Recurve Bow




In this Instructable I will show you how to make an easy, inexpensive, powerful recurve bow! but remember this is dangerous and you should take caution when making and using this!

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Step 1: Riser!

The recurve bow can be broken down into two major components, the riser and the limbs!

the riser is the 'wooden part' in the accompanying pictures, put simply this acts as the handle, arrow holder, limb holder and all round main structure.

Firstly I have laminated a piece of 19mm ply between two lengths of jarrah, simply by using wood glue and a few clamps. While drying I drew up my riser design and cut it out with scissors!
I then stuck my paper riser blank onto the timber and cut it out carefully using a jigsaw, and then more intrecitly with a small band saw (however this is not vital!) remembering to cut a small notch out for the arrow to sit in, this must be on the left of the riser if you are right handed and the right if you are left handed! after doing so I sanded the riser untill it was smooth and seamless, also sanding the handle untill it feels comfortable in the hand and ergonomic.

Step 2: Limbs!

For the limbs, I have recycled old snow skis and cut the tops of them about 500mm from the tip, and also cut using a band saw two round cut outs 50mm from the tip to house the bow string! I then lined up the skis to the riser and drilled two holes 25mm apart for the bolts to fix the limbs to the riser, once you have done this, line the limbs up again on the riser and mark the holes onto the riser then drilling them out also, so the limbs can be fixed to the main body.

Step 3: Bow String!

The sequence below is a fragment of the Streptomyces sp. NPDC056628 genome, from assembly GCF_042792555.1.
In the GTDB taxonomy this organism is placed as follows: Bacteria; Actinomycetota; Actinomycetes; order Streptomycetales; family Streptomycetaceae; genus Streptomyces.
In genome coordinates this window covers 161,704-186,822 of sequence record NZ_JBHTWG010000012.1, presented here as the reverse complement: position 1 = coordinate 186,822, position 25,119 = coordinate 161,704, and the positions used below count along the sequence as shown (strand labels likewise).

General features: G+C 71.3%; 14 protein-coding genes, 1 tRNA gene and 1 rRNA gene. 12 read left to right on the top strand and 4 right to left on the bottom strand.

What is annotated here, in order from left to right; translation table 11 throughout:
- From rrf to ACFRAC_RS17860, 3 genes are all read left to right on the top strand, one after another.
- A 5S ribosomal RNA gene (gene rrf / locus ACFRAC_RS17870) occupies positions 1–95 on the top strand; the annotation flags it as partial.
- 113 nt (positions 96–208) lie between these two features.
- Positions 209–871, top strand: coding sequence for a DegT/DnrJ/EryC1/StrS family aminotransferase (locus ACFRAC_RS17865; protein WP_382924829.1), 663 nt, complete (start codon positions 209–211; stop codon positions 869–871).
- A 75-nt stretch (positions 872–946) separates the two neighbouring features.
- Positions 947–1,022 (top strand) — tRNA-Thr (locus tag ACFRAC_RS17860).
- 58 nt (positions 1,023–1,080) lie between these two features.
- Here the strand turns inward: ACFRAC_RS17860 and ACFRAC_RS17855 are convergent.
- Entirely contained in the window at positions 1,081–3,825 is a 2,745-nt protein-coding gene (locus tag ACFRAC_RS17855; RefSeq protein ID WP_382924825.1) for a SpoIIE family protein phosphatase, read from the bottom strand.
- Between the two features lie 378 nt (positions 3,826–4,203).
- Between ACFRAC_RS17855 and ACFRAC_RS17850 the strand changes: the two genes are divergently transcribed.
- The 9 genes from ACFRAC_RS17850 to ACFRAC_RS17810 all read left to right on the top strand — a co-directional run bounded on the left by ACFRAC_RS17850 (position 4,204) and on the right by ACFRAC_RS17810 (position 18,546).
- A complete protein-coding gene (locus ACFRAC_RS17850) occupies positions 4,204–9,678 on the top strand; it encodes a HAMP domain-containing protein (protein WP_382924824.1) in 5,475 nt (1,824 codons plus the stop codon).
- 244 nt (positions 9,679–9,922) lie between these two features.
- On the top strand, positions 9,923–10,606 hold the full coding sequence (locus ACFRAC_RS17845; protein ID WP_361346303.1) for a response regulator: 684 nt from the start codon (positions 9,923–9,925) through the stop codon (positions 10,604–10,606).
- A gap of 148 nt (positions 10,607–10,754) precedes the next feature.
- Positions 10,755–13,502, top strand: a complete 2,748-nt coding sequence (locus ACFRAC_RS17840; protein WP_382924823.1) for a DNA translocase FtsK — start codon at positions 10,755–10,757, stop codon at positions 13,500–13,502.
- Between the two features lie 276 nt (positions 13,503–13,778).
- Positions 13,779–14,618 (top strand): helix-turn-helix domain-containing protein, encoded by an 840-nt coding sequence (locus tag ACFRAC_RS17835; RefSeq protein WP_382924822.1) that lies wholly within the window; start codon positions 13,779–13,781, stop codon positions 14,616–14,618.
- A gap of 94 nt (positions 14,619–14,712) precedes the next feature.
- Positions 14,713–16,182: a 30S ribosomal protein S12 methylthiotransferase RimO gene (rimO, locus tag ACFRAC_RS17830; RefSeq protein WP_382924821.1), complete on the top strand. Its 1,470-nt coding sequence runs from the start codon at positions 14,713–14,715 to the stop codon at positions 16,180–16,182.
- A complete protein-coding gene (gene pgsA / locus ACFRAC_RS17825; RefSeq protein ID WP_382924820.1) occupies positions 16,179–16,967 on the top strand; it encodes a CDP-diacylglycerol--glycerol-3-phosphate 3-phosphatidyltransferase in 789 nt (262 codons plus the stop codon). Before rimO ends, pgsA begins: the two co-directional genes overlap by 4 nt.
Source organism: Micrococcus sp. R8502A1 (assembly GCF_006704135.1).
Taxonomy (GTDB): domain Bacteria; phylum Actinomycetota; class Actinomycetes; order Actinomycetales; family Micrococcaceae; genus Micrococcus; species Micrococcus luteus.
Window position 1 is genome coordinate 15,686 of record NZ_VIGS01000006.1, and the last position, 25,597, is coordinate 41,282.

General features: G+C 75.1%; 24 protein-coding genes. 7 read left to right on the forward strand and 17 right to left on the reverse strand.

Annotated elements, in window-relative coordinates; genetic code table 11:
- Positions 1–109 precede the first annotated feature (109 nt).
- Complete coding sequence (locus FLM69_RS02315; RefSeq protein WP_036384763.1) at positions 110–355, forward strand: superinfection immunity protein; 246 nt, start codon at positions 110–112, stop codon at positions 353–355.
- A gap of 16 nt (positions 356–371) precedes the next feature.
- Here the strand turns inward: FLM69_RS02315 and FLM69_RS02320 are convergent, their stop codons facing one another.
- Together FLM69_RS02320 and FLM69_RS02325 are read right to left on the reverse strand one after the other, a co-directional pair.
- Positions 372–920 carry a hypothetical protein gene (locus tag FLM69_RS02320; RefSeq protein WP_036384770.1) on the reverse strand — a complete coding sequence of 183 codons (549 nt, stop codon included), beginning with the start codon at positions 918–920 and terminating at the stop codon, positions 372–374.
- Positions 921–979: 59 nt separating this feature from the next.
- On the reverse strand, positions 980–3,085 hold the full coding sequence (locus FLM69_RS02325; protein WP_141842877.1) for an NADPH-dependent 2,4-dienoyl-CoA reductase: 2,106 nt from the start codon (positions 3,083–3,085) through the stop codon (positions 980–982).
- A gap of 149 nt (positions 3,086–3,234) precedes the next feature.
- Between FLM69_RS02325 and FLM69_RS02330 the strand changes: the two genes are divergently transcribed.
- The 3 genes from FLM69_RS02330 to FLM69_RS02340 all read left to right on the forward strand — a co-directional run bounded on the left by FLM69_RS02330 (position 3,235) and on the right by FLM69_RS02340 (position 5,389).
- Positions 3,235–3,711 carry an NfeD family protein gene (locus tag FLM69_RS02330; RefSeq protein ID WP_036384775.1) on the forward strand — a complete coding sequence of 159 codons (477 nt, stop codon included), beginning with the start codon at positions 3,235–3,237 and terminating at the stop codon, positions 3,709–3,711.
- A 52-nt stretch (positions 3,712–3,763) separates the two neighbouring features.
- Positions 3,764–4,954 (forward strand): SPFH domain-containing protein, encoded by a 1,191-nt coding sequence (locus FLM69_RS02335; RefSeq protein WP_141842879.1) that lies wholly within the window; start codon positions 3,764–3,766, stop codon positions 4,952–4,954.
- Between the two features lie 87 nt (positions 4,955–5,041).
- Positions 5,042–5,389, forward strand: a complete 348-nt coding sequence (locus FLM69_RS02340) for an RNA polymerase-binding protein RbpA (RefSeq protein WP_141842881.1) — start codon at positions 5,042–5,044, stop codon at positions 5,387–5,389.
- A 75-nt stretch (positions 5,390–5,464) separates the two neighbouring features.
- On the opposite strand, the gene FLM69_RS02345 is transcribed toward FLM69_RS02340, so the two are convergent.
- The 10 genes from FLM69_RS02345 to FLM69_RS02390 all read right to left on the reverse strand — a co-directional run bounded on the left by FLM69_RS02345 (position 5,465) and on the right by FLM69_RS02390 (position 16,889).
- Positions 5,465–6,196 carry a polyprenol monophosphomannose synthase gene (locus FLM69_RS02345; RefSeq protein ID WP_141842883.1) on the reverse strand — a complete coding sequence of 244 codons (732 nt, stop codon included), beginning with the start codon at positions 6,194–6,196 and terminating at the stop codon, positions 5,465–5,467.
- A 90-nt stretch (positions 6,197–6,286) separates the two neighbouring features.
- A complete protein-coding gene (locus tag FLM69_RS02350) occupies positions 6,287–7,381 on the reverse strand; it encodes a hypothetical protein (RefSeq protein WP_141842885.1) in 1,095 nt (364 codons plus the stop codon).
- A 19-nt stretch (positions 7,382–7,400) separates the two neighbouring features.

I decided to make my own bowstring since I had made everything else.
I have simply cut 6 lengths of hemp twine, and using my cordless drill I have tightened the Chuck of the drill onto one end of the 6 twine lengths and then tied the other end to something solid, now slowly spinning the drill to wrap the strands around each other, once I have done this I coated the string in a thick layer of bow wax and then kept the tension on the string for a few hours so that it doesn't curl up when taken off. now that you have done this tie one end to the tip of the limb and the other end to the opposite side!

Step 4: Finishing Up!

To top it all off, I coated the timber in linseed oil after thoroughly sanding it and also don't forget to 'de-string' the bow after using it as it takes the strain off the limbs and riser.

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    10 Discussions


    1 year ago

    This has got to be one of the best Instructables on Making Recurve Bows I have come across to date. Not to mention it is great looking too!! GOOD JOB and Nicely done article!!


    I got myself a pair of old skis today but I'm unsure about the riser. Can you give me an idea of the dimensions of the jarrah you used, and the dimensions of the riser please?


    4 years ago

    Nice job. The next time you make one and if you have the means, buy coupling nuts and cut one end to match the angle on the limbs. You could also use countersunk t nuts and countersunk allen headed bolts for a cleaner finish. Even if you have too cut half the Allen head off the bolts they still will work. Make sure you use Loctite on the threads so it stays tight.


    4 years ago on Introduction

    I really like your idea of using recycled/repurposed ski tips. These are available in both laminated wood/fiberglass and metal, either of which would make a very strong bow. If I were building this I would make one change: I would use 4 smaller, high strength (grade 5), NF cap screws with knurled washers. After drilling the holes for the bolts I would use a forstner or spade bit to recess the holes in the riser for the nuts & washers square to the bolts so they would sit flush when tightened.

    I'm thinking about using your ski tip idea for a crossbow. Thanks!


    4 years ago

    How well does it work? Any idea of draw strength?

    2 replies

    Reply 4 years ago

    Hi, runesda. The bow works very well with the ski's as limbs, not 100% sure of draw weight however the further you pull the string, the greater the force and therefore greater the speed of the arrow etc.. so you can sort of make it as high pundage as you wish, without the limbs snapping obviously, just tighten the string more.. hope I answered your question.


    4 years ago

    Pretty well, billstar414. I love the idea. Thanks for the quick response!